Techniques for repairing focal articular cartilage defects are evolving from methods that induce a local stimulation of fibrocartilaginous repair to methods that will lead to a hyaline articular cartilage repair. Mosaicplasty and autologous chondrocyte implantation are examples of the latter. A tissue engineered hyaline cartilage implant that could be used off the self would minimize the morbidity of these techniques. However, there are significant questions that still need to be resolved before such tissue-engineered implants will be practical. Principally among these is the question of what is the ideal matrix for such an implant, particularly from the standpoint of the best material and architecture. Second, what is the ideal cell source to use with these implants. A third major unknown is what is the most ideal way to use growth factors to enhance the repair. As these issues are resolved, the prospects of a tissue engineered cartilage replacement will advance from theory to practice.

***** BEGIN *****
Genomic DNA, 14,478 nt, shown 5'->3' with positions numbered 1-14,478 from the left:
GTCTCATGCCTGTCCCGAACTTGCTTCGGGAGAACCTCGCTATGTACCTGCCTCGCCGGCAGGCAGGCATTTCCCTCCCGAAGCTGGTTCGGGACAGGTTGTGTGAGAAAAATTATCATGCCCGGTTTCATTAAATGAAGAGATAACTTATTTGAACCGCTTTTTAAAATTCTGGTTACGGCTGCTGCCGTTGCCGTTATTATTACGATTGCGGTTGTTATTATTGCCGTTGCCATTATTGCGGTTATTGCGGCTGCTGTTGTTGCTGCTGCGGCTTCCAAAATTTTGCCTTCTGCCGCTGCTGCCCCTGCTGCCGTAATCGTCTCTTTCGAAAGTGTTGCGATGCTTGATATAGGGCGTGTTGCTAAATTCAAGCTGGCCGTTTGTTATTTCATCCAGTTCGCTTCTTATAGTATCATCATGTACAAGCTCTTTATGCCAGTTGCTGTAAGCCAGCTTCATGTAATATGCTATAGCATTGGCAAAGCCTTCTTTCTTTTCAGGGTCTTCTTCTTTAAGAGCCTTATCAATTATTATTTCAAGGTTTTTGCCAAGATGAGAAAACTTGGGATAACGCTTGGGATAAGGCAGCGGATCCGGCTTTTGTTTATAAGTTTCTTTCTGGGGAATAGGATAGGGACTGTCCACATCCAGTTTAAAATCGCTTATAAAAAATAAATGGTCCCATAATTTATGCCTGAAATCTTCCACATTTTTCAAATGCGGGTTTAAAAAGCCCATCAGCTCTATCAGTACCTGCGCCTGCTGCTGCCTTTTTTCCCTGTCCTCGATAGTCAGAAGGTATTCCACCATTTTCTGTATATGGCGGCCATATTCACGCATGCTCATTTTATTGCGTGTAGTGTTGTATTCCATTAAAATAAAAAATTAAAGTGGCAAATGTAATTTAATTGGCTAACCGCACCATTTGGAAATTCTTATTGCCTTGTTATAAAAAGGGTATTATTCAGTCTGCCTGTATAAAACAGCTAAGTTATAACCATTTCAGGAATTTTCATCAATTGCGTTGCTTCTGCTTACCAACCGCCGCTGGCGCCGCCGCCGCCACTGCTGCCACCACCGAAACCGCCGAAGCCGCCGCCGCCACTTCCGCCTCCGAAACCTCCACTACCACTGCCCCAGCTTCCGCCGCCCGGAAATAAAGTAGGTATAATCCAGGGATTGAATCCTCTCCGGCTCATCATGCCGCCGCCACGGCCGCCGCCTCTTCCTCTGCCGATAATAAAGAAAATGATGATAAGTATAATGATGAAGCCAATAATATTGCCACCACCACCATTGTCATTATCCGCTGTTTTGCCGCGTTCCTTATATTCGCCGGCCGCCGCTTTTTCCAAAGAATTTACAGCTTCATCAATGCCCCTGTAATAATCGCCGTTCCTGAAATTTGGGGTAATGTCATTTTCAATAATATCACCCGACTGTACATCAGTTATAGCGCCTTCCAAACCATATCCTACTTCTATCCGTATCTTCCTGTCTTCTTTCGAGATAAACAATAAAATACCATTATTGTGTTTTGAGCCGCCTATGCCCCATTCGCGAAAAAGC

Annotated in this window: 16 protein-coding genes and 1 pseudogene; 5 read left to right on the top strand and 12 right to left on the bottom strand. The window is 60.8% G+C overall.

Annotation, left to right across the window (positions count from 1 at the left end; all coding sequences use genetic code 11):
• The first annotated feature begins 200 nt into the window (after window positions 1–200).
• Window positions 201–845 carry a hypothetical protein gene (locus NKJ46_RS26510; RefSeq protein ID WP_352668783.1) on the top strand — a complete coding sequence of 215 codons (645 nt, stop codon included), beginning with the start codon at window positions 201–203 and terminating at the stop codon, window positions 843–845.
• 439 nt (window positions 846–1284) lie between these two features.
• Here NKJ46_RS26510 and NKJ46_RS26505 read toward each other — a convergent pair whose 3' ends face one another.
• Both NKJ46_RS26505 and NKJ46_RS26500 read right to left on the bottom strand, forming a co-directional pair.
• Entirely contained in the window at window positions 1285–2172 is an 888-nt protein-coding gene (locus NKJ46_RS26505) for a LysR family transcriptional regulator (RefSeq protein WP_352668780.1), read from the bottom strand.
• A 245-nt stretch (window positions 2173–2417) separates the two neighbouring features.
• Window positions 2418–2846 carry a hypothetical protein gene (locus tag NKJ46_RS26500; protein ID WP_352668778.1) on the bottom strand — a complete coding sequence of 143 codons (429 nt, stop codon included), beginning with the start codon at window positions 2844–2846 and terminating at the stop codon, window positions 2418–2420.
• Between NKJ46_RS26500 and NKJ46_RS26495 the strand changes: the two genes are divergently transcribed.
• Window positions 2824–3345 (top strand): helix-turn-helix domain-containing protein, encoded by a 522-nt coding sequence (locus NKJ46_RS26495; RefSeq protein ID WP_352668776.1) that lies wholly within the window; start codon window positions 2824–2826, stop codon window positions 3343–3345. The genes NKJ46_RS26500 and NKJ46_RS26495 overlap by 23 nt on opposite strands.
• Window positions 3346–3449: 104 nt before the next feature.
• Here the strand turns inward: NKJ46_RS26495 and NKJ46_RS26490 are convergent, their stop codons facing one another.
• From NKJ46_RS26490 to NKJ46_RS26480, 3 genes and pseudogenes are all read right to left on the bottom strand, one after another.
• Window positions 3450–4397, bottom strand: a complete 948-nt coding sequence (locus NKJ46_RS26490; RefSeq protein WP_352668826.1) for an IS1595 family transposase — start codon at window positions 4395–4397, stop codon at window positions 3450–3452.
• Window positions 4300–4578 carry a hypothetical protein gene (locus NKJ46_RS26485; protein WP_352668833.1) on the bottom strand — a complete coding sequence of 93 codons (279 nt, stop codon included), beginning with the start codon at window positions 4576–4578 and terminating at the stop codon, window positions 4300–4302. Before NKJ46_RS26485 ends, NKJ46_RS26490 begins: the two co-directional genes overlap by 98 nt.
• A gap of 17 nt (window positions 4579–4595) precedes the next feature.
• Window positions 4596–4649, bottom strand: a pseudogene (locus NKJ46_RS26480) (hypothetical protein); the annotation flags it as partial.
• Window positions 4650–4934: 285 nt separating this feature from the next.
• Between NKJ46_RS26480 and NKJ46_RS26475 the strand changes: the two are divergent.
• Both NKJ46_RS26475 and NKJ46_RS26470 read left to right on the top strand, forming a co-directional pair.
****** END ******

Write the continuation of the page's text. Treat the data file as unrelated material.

From the Department of Orthopaedics, University of California, San Diego, Malcolm and Dorothy Coutts Institute for Joint Reconstruction and Research, San Diego, CA.
Work from the authors' laboratory was supported by funding from NIH Grant R01 AR28467.
Reprint requests to Richard Coutts, MD, Department of Orthopaedics, University of California, San Diego, Malcolm and Dorothy Coutts Institute for Joint Reconstruction and Research, 8825 Aero Drive, Suite 103, San Diego, CA 92123.